Zen says no effort is needed, nothing has to be done. When nothing has to be done, what is the need of a master? – because the master will tell you to do something. Nothing has to be done. What is the need of the scriptures? – because the scriptures will tell you to do something, to know something. Nothing has to be done. Nothing has to be known. You are already there where you are trying to reach.
And I know this is true, but to talk about this ultimate truth to people who are living in tremendous darkness is futile.
No enlightened person can ever be wrong, but only few enlightened persons have been of help. The majority of enlightened people have been of no help at all, for the simple reason that they never considered the other.
In fact, George Gurdjieff used to say, “Don’t consider the other.” It was one of his basic teachings: “Don’t consider the other. Just say what is absolutely true.” But the absolute truth is truth only when experienced, people are living in relative truth.
My approach is different from Krishnamurti’s. I know that one day you will come to that point where nothing is needed – no master, no teaching, no scripture – but right now the scripture can be of help, the methods can be of help, and certainly a living master can be of immense help.
The function of the master is to give you that which you already have and to take away that which you don’t have at all.

The second question:
Jesus, Buddha, Krishna, etc. certainly were enlightened masters. But Buddhism, Hinduism, Christianity and whatsoever has developed from them, have not much to do with the ideas of the masters. Osho, I am sure you are an enlightened master too, but what can we do, or what at all is possible to do, to prevent Oshoism?
Hermann, nothing can be done at all, and don’t waste your time. Whatsoever has happened was natural. Christianity was bound to happen, it was inevitable. When a man like Christ walks on the earth he will leave footprints on the sands of time, and people will worship those footprints. Christianity is nothing but worship of the footprints, it leads you nowhere. But it is bound to happen.
It is as inevitable as the birth of a child bringing death in; you cannot avoid death. If the child is born, death is going to happen. And of course we have known that so many people were born before and so many people have died, so when your child is born you may try to do something so he need not die. That is impossible – birth brings death.
When a living master is there, sooner or later the master will be gone and there will be a dead teaching left. That dead teaching becomes Christianity, Hinduism, Buddhism; it will become Oshoism too. Nothing can be done about it – in fact, your very concern is the beginning of it, even the fear. That means Christianity has not happened yet, but the anti-Christian has arrived.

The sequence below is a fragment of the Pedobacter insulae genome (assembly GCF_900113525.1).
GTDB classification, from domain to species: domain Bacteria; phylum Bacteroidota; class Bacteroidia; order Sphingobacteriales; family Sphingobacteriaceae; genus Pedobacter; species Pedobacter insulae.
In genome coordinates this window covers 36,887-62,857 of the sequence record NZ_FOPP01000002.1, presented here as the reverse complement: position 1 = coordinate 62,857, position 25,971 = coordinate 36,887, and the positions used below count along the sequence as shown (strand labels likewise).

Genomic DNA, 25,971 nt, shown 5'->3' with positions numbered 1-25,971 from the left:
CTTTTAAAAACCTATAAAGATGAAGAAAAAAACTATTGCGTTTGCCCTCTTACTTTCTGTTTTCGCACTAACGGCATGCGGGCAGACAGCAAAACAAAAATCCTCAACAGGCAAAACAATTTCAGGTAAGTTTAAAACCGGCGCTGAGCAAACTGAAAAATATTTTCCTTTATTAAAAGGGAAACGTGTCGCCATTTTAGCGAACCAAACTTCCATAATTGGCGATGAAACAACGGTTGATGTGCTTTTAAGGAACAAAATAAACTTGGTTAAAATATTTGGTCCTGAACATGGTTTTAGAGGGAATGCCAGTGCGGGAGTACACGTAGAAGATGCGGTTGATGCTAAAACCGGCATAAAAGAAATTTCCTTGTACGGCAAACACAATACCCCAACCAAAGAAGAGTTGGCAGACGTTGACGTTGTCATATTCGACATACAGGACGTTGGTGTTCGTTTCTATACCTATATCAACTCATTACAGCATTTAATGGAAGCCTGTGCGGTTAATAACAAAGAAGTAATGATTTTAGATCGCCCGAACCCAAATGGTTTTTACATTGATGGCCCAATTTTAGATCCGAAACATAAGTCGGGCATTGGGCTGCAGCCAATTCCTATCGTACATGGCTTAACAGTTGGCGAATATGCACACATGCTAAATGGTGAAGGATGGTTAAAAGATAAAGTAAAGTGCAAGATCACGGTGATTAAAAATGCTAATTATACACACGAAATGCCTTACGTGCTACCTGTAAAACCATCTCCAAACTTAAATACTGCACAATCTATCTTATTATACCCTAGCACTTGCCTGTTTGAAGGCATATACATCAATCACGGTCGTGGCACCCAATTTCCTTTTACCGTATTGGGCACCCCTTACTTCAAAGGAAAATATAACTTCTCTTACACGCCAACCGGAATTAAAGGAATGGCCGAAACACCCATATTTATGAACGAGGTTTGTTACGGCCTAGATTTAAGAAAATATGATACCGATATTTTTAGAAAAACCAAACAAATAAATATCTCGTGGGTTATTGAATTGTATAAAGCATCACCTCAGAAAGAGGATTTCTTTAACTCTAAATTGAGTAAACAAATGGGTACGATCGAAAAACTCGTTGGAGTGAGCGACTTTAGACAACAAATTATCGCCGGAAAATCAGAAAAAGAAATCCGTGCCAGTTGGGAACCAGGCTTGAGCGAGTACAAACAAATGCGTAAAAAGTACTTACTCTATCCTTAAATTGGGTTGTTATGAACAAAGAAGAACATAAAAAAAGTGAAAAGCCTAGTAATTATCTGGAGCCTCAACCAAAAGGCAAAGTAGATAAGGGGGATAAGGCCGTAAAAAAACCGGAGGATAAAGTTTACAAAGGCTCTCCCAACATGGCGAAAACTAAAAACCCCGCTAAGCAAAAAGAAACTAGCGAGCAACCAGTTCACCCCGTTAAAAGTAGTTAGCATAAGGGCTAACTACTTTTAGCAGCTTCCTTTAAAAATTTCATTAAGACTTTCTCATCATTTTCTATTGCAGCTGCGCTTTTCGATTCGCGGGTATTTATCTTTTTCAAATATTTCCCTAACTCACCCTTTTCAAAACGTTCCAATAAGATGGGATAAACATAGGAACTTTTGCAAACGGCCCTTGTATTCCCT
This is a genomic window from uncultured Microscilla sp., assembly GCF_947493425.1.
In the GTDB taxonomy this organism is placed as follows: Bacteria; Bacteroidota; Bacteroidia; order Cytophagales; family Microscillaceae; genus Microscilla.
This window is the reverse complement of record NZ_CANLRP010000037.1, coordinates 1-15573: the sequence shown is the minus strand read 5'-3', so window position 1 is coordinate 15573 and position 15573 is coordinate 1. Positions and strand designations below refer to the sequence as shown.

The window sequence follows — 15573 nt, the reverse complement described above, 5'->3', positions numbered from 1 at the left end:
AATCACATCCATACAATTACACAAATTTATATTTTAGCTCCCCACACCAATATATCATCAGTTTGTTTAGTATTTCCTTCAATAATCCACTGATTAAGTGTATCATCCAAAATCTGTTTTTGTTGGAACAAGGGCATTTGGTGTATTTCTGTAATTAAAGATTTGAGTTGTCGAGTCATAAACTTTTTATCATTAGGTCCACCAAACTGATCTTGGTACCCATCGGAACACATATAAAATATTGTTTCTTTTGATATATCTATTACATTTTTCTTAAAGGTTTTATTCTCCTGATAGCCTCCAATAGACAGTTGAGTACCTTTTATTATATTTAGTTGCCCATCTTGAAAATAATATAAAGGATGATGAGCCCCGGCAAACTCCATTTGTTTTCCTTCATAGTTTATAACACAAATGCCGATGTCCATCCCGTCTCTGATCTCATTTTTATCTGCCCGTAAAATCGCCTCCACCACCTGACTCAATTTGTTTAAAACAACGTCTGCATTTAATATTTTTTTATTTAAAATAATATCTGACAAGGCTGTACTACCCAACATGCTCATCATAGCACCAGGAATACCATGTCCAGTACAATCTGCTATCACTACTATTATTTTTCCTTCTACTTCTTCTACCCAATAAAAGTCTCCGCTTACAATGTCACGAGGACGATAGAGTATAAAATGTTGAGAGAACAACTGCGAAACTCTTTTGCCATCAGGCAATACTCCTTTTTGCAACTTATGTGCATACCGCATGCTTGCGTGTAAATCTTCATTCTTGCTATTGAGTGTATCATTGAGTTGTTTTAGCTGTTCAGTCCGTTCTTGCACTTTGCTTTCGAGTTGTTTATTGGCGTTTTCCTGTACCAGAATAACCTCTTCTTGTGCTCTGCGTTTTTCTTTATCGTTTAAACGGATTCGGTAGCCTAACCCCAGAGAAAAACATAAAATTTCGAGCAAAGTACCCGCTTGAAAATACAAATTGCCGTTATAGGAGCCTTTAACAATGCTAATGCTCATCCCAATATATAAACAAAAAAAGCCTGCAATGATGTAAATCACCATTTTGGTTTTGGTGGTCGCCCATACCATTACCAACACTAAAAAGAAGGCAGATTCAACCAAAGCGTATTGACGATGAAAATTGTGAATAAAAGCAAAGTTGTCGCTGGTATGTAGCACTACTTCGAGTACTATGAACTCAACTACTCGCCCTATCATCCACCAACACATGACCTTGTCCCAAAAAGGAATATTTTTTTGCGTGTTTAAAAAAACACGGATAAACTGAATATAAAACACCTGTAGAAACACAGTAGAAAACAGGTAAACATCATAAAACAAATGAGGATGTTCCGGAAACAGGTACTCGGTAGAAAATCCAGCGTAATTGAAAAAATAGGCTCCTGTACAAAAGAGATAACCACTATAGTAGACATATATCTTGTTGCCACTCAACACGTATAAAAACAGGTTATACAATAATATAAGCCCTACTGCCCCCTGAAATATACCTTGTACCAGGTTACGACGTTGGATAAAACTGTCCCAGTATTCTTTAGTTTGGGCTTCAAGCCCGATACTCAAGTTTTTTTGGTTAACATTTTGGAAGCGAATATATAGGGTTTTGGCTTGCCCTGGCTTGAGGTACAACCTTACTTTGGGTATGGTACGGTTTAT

I am alive! Oshoism will happen when I am gone, but to you it has already happened and you are trying to find ways to prevent it. And why should you bother? Who are you to decide for others? You are not a sannyasin, you are not part of my commune, you have no communion with me, you have not tasted of the wine that is available here – and you are worried about others, that these people will worship the bottles when the wine is gone! [At this point a cuckoo bursts loudly into song…]
Look! It always happens exactly at the time – even the birds agree with me. The bird was saying, “Hermann, you are a fool!” Drink right now! Who are you to bother about the future? And why should you prevent people from Oshoism? If they want it, then that is their business. Why you should take the responsibility? Why should you prevent people from their freedom? If they want to worship something dead they are entitled to it!
But to me you are far more foolish than those people. At least they will be worshipping a bottle – and you are missing the wine! Drink the wine and leave the bottle. If people want to play with the bottle they will play, they are collectors. There are collectors who collect bottles of wine, and sometimes it helps too.
I have heard one case…

In the First World War two brothers separated. The father divided all his property because he was getting old and he was worried about the younger son – because he was a drunkard and he will destroy the whole thing, and even the eldest son will suffer because of the younger. So he divided them equally.
And a miracle happened. In the First World War the value of money went so low – as it always does in wartime, things become very costly and money loses its purchasing capacity. The drunkard had a habit of collecting bottles. He finished all the money, he drank and he enjoyed. And the other son was so miserly that he was clinging to the money that he had got, but money was going down every day.